Have you ever known someone who was always very stressed, but somehow not really that successful? How about the opposite? Have you ever known anyone who was very successful, but manage to stay peaceful and relaxed? Which one are you?
It turns out that for all the time we devote to multi-tasking, managing time, and trying to squeeze it all in, according to innovative thinker Seth Godin, research shows actually no correlation between our success and hours worked.
Some people are starting to give up on time management altogether. And no wonder. All our fretting over how we manage our time doesn't seem to be working.
Managing your time is all about trying to squeeze in everything you need to do into those boxes on your calendar. It's how you organize and plan how long you spend on specific activities. The problem with that is that you can end up with more to do than you initially anticipated. The list never seems to get done. That's why I prefer a new take on time.
Maximizing your time is all about identifying what's essential and being sure you have plenty of time for that. It's how you live your life so you feel productive and fulfilled. Suddenly the to do list takes on a new perspective. It becomes clearer what's trivial and what's worth your time.
What would happen if instead of worrying about managing your you focused more intently on maximizing your time? Let's look at the difference.
Imagine two people are planning the week ahead. One takes a traditional approach to managing his time. The other decides to be proactive about maximizing her time. What would happen?
Managing your time means clearing away obstacles to increase time and productivity. Our first friend would get out his calendar, slot in all of the things he needed to do, crunch and cramp those tasks into the calendar as much as he can, perhaps even double booking himself, and maybe would even tack on an additional to-do list. There is nothing wrong with managing your time--but you need to recognize your time limits. All that time management does is get you organized, which makes you feel like you can get more done in a day than you probably can. But is that the only goal?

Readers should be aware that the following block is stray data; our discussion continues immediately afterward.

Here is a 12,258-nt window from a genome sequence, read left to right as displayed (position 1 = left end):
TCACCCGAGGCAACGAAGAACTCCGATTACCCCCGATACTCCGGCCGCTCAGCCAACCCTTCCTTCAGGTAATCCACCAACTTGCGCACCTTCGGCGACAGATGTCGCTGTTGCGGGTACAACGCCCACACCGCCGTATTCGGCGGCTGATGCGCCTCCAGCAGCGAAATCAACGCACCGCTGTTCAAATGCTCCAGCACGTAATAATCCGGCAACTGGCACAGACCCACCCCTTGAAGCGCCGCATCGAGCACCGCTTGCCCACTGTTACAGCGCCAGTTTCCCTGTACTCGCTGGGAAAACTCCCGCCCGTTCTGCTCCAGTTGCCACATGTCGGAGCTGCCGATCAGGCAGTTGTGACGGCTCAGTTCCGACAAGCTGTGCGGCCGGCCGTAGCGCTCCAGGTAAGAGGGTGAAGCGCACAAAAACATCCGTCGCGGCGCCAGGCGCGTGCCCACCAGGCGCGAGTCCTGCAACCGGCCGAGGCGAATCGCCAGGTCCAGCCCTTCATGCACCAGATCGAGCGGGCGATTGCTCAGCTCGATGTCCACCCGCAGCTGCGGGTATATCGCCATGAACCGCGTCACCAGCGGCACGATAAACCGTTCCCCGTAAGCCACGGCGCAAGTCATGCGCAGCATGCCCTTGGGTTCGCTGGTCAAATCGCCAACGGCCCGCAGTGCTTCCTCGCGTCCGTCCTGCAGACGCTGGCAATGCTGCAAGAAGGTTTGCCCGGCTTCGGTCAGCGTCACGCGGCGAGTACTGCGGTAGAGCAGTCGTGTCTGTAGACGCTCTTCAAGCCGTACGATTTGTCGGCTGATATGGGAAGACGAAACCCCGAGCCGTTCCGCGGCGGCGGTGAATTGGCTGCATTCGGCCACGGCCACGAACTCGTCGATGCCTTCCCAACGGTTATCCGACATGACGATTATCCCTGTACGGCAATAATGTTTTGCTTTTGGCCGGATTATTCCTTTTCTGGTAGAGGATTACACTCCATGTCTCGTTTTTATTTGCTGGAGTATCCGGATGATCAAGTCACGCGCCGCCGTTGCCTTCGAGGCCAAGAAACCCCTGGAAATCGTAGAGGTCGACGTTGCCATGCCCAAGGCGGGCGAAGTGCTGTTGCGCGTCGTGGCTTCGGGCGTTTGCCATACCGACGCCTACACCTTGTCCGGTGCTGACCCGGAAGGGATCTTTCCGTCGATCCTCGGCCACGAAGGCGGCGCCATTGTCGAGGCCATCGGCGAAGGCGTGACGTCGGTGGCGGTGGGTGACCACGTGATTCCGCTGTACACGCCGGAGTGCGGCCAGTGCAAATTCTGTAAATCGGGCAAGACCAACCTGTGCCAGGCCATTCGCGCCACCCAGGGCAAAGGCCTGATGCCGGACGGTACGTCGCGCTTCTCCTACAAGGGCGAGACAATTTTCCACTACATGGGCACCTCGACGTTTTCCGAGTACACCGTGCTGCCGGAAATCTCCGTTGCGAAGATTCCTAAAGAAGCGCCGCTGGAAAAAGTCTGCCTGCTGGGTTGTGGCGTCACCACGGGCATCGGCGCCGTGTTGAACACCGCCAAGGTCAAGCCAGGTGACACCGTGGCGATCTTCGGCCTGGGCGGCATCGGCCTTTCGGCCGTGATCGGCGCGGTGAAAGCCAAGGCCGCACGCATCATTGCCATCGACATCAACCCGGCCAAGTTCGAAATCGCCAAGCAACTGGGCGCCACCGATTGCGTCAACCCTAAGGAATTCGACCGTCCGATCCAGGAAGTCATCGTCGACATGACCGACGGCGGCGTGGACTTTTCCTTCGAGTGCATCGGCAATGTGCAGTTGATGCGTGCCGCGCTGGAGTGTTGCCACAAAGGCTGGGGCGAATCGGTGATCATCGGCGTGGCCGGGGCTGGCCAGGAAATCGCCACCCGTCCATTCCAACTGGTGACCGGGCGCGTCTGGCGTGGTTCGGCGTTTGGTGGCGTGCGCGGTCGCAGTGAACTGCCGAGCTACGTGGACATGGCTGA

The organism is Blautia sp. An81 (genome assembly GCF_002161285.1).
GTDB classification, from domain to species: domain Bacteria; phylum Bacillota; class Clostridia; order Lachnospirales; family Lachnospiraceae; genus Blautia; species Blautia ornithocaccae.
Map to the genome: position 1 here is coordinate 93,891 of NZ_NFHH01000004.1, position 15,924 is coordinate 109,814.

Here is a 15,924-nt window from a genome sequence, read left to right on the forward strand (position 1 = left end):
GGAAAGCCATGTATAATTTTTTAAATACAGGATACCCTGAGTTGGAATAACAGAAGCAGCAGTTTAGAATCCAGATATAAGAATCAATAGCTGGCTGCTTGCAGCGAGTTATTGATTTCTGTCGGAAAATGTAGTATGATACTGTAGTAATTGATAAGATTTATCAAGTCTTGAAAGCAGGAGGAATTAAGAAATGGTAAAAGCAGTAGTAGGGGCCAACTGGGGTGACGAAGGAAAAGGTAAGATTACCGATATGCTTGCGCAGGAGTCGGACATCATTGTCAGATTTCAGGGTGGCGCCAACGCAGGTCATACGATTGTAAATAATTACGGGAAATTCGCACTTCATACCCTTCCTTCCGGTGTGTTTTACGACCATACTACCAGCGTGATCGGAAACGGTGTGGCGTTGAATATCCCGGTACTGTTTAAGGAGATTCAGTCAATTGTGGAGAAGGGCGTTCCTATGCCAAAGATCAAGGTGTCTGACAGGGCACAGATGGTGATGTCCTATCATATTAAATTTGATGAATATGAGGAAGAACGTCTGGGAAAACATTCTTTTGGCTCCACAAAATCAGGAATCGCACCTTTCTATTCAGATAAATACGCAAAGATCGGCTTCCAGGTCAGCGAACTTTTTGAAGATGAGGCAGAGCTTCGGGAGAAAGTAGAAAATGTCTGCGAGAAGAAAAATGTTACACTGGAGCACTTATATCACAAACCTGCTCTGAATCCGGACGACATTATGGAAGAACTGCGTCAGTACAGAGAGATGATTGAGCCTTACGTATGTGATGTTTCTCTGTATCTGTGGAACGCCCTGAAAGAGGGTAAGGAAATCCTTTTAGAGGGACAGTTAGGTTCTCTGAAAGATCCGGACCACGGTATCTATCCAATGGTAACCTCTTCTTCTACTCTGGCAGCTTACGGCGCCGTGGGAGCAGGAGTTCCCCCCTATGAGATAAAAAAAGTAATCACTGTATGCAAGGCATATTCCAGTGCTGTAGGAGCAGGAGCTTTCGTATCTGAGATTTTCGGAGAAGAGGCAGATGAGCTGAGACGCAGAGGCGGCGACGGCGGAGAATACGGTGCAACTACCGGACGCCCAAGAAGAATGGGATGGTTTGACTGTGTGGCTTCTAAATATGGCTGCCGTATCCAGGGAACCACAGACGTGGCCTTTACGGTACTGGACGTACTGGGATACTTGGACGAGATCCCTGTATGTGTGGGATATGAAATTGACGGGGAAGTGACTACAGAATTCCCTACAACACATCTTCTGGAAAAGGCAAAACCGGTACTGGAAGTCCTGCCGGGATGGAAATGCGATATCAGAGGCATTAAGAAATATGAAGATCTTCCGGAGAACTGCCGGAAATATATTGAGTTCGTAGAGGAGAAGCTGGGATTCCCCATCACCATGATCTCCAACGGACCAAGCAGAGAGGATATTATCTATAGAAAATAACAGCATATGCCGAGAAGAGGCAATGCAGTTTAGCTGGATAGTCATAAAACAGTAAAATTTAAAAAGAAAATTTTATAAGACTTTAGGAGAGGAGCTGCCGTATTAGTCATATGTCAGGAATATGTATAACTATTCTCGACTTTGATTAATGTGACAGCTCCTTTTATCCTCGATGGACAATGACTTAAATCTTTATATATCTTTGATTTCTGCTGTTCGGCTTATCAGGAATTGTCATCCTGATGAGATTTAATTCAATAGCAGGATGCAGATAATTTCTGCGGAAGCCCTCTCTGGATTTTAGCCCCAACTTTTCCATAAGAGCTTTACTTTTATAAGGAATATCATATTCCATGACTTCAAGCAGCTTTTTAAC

Maximizing your time means making the most of your time. Our second friend would keep the calendar closed and ask herself some Big Questions. What's essential? What's my number one priority? What's the impact of this priority? How does it compete with the other things that might otherwise be on my calendar? Now the next time you're on a business trip, instead of scheduling and managing your time, try maximizing it by prioritizing your time. You're thinking about not how to get everything done, but how to be your best. Being your best might mean that you get in bed early, get extra sleep, wake up feeling refreshed, eat only healthy food while you're there and focus on that one essential thing you need to do. You can see how this approach could lead her to carve out time on her travels to do eliminate some of the other items of lesser importance that could have ended up on a to do list, and instead focus her week in the service of a greater goal.
You'll feel a dramatic difference when you maximize your time. Life slows down, you feel centred, you feel aligned, you may even feel like you're living a higher quality of life that's very different from the mad dash that many of us feel on a daily basis.
Maximizing your time may seem like a luxury that you feel you can't afford right now, so maybe you might make the big bold leap to maximizing your time with these practices only for one day a week to start. Give yourself the opportunity to experience the difference.